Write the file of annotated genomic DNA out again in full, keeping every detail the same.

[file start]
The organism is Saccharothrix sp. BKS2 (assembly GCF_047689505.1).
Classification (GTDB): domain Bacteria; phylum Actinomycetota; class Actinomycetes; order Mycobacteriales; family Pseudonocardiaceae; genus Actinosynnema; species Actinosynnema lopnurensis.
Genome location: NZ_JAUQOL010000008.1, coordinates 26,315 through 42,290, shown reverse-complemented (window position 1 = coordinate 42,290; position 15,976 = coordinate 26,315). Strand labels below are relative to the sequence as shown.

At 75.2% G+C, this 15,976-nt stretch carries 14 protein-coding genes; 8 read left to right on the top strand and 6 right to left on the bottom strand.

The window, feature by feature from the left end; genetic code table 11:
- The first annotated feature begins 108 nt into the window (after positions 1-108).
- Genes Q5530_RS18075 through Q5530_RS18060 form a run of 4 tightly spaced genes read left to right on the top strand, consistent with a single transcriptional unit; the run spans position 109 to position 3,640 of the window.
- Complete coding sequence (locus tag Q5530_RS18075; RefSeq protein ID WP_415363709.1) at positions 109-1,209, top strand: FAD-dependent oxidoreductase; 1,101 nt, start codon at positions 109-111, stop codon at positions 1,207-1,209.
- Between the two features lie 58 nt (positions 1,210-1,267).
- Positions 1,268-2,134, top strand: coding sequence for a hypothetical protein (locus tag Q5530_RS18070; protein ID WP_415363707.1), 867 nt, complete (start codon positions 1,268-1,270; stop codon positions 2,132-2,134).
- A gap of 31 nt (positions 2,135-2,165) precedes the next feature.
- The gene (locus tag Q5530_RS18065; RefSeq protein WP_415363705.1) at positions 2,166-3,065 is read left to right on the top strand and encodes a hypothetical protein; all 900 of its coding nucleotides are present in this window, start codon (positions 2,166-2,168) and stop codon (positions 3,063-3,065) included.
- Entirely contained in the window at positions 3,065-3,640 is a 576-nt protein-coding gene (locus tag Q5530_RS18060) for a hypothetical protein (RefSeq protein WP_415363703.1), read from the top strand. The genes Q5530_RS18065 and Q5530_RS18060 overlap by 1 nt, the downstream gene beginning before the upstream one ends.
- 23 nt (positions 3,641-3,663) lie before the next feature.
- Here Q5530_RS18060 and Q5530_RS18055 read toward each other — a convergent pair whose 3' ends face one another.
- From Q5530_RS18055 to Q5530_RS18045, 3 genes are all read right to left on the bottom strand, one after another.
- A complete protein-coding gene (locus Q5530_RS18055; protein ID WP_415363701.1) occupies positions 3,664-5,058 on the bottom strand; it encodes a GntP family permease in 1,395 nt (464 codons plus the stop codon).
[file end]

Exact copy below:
The organism is Saccharothrix sp. BKS2 (assembly GCF_047689505.1).
Classification (GTDB): domain Bacteria; phylum Actinomycetota; class Actinomycetes; order Mycobacteriales; family Pseudonocardiaceae; genus Actinosynnema; species Actinosynnema lopnurensis.
Genome location: NZ_JAUQOL010000008.1, coordinates 26,315 through 42,290, shown reverse-complemented (window position 1 = coordinate 42,290; position 15,976 = coordinate 26,315). Strand labels below are relative to the sequence as shown.

At 75.2% G+C, this 15,976-nt stretch carries 14 protein-coding genes; 8 read left to right on the top strand and 6 right to left on the bottom strand.

The window, feature by feature from the left end; genetic code table 11:
- The first annotated feature begins 108 nt into the window (after positions 1-108).
- Genes Q5530_RS18075 through Q5530_RS18060 form a run of 4 tightly spaced genes read left to right on the top strand, consistent with a single transcriptional unit; the run spans position 109 to position 3,640 of the window.
- Complete coding sequence (locus tag Q5530_RS18075; RefSeq protein ID WP_415363709.1) at positions 109-1,209, top strand: FAD-dependent oxidoreductase; 1,101 nt, start codon at positions 109-111, stop codon at positions 1,207-1,209.
- Between the two features lie 58 nt (positions 1,210-1,267).
- Positions 1,268-2,134, top strand: coding sequence for a hypothetical protein (locus tag Q5530_RS18070; protein ID WP_415363707.1), 867 nt, complete (start codon positions 1,268-1,270; stop codon positions 2,132-2,134).
- A gap of 31 nt (positions 2,135-2,165) precedes the next feature.
- The gene (locus tag Q5530_RS18065; RefSeq protein WP_415363705.1) at positions 2,166-3,065 is read left to right on the top strand and encodes a hypothetical protein; all 900 of its coding nucleotides are present in this window, start codon (positions 2,166-2,168) and stop codon (positions 3,063-3,065) included.
- Entirely contained in the window at positions 3,065-3,640 is a 576-nt protein-coding gene (locus tag Q5530_RS18060) for a hypothetical protein (RefSeq protein WP_415363703.1), read from the top strand. The genes Q5530_RS18065 and Q5530_RS18060 overlap by 1 nt, the downstream gene beginning before the upstream one ends.
- 23 nt (positions 3,641-3,663) lie before the next feature.
- Here Q5530_RS18060 and Q5530_RS18055 read toward each other — a convergent pair whose 3' ends face one another.
- From Q5530_RS18055 to Q5530_RS18045, 3 genes are all read right to left on the bottom strand, one after another.
- A complete protein-coding gene (locus Q5530_RS18055; protein ID WP_415363701.1) occupies positions 3,664-5,058 on the bottom strand; it encodes a GntP family permease in 1,395 nt (464 codons plus the stop codon).